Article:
Patty Murray defeats Dino Rossi in Wash. to win fourth term
Updated 9:55 p.m.
Sen. Patty Murray, a Democrat from Washington state, defeated former state senator Dino Rossi (R) to win election to a fourth term, the Associated Press projected Thursday night.
The result means Senate Democrats lost six seats in the midterm elections. One Senate race remains undecided, but the contest in Alaska will go to either Republican Joe Miller or the incumbent, Sen. Lisa Murkowski (R), who lost to Miller in the GOP primary and ran as a write-in candidate. The result in that race may not be known for weeks.
Rossi acknowledged that his efforts had come up short and said that he called Murray to congratulate her.
"I ran for the Senate because I believe we need a basic course correction from where Washington, D.C., has been taking us and to make sure this country is as free, as strong and as prosperous in the future as it has been in the past to preserve the best of America for future generations," Rossi said.
"That was a message that found a very receptive audience all across this state, though not quite receptive enough," he added.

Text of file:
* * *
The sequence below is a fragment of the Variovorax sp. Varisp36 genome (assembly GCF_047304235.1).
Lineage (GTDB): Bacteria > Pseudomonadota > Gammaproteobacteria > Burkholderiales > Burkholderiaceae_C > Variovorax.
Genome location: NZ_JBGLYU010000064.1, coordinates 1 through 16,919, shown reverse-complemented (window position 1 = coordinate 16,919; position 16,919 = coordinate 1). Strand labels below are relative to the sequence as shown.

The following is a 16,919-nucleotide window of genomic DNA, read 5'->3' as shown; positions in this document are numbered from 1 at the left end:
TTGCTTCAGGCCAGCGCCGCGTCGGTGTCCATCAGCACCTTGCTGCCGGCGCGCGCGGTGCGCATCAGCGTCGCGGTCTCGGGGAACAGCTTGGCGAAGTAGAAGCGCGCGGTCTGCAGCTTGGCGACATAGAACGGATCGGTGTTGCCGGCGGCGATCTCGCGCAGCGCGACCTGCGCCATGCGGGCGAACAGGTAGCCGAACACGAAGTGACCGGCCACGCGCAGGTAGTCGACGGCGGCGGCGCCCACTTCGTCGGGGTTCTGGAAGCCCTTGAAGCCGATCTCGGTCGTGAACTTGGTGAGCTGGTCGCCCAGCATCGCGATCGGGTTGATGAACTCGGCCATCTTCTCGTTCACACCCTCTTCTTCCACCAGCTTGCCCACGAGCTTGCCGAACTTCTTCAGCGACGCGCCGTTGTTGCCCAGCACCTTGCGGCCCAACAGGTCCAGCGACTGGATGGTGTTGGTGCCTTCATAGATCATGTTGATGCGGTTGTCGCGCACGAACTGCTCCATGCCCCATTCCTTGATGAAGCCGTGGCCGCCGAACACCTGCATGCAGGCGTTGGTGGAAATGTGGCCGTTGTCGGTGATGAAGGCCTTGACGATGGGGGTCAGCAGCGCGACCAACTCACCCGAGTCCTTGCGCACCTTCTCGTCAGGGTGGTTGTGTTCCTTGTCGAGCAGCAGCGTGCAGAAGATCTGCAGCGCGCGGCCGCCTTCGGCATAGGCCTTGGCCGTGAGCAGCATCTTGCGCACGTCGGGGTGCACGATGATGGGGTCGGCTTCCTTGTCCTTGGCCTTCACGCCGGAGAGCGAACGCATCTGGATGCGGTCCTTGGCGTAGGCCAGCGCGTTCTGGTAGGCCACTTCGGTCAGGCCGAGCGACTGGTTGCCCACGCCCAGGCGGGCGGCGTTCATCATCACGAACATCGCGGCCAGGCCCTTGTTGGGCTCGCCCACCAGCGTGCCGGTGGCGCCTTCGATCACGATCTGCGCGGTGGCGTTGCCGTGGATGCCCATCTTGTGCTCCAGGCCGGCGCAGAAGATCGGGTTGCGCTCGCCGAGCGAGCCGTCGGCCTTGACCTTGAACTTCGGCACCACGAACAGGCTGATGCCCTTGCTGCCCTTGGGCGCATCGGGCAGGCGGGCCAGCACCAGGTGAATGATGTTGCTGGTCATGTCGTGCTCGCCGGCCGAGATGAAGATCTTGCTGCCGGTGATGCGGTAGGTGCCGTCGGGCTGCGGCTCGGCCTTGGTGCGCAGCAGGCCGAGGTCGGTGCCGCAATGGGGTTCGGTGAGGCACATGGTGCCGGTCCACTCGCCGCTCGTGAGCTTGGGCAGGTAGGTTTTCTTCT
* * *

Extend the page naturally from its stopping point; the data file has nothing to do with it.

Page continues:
Democratic Senatorial Campaign Committee Chairman Bob Menendez commended Murray for a "well-deserved and hard-fought victory."
"National Republicans and special-interest third-party groups poured millions of dollars into this race, but Washington voters proved again that at the end of the day no one fights harder for them than Senator Murray," Menendez said.
Murray's win marks the second of two West Coast seats that Democrats have successfully held despite strong GOP challenges. In California, another vulnerable three-term incumbent, Sen. Barbara Boxer, fended off former Hewlett Packard chief executive Carly Fiorina (R). Both Murray and Boxer were long thought to be safe, but the strong anti-incumbent mood sweeping the nation pushed both races into toss-up territory.
National Republicans had viewed Rossi as their best hope of unseating Murray. The race marks Rossi's third unsuccessful bid for statewide office. He came up short against Gov. Chris Gregoire (D) in 2004 and again in 2008; the former went down as the closest gubernatorial race ever in U.S. history.
| November 4, 2010; 9:22 PM ET
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